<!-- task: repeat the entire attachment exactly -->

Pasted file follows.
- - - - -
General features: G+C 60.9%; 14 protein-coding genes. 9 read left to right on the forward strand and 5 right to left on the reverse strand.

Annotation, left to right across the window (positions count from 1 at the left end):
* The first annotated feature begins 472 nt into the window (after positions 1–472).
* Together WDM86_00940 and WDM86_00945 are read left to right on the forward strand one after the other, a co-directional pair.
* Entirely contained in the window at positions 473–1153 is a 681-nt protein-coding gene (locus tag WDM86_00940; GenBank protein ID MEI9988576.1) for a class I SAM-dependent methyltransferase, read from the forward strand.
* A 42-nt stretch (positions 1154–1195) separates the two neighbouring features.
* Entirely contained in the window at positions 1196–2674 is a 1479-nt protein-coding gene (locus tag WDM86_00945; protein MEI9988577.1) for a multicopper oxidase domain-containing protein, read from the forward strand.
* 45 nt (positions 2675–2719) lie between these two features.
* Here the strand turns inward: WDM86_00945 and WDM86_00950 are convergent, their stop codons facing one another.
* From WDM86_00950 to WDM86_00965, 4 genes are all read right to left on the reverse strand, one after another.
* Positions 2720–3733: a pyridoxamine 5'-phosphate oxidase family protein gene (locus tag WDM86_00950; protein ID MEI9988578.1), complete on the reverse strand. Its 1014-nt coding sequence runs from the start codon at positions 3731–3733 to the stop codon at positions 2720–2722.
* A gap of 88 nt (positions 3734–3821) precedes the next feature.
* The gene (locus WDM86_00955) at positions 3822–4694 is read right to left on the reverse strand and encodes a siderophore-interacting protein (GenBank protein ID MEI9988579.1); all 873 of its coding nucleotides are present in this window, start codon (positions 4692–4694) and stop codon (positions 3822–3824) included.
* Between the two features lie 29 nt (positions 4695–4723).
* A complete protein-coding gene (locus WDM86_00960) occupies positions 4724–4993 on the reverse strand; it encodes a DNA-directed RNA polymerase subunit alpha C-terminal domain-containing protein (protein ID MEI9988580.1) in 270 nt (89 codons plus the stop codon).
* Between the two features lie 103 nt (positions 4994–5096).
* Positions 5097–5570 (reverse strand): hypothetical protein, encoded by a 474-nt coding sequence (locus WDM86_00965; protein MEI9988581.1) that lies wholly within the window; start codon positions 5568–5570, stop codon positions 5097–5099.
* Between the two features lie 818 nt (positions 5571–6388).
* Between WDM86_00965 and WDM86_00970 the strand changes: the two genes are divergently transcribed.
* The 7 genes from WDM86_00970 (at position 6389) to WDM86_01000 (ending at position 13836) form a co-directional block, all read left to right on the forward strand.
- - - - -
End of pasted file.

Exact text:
General features: G+C 60.9%; 14 protein-coding genes. 9 read left to right on the forward strand and 5 right to left on the reverse strand.

Annotation, left to right across the window (positions count from 1 at the left end):
* The first annotated feature begins 472 nt into the window (after positions 1–472).
* Together WDM86_00940 and WDM86_00945 are read left to right on the forward strand one after the other, a co-directional pair.
* Entirely contained in the window at positions 473–1153 is a 681-nt protein-coding gene (locus tag WDM86_00940; GenBank protein ID MEI9988576.1) for a class I SAM-dependent methyltransferase, read from the forward strand.
* A 42-nt stretch (positions 1154–1195) separates the two neighbouring features.
* Entirely contained in the window at positions 1196–2674 is a 1479-nt protein-coding gene (locus tag WDM86_00945; protein MEI9988577.1) for a multicopper oxidase domain-containing protein, read from the forward strand.
* 45 nt (positions 2675–2719) lie between these two features.
* Here the strand turns inward: WDM86_00945 and WDM86_00950 are convergent, their stop codons facing one another.
* From WDM86_00950 to WDM86_00965, 4 genes are all read right to left on the reverse strand, one after another.
* Positions 2720–3733: a pyridoxamine 5'-phosphate oxidase family protein gene (locus tag WDM86_00950; protein ID MEI9988578.1), complete on the reverse strand. Its 1014-nt coding sequence runs from the start codon at positions 3731–3733 to the stop codon at positions 2720–2722.
* A gap of 88 nt (positions 3734–3821) precedes the next feature.
* The gene (locus WDM86_00955) at positions 3822–4694 is read right to left on the reverse strand and encodes a siderophore-interacting protein (GenBank protein ID MEI9988579.1); all 873 of its coding nucleotides are present in this window, start codon (positions 4692–4694) and stop codon (positions 3822–3824) included.
* Between the two features lie 29 nt (positions 4695–4723).
* A complete protein-coding gene (locus WDM86_00960) occupies positions 4724–4993 on the reverse strand; it encodes a DNA-directed RNA polymerase subunit alpha C-terminal domain-containing protein (protein ID MEI9988580.1) in 270 nt (89 codons plus the stop codon).
* Between the two features lie 103 nt (positions 4994–5096).
* Positions 5097–5570 (reverse strand): hypothetical protein, encoded by a 474-nt coding sequence (locus WDM86_00965; protein MEI9988581.1) that lies wholly within the window; start codon positions 5568–5570, stop codon positions 5097–5099.
* Between the two features lie 818 nt (positions 5571–6388).
* Between WDM86_00965 and WDM86_00970 the strand changes: the two genes are divergently transcribed.
* The 7 genes from WDM86_00970 (at position 6389) to WDM86_01000 (ending at position 13836) form a co-directional block, all read left to right on the forward strand.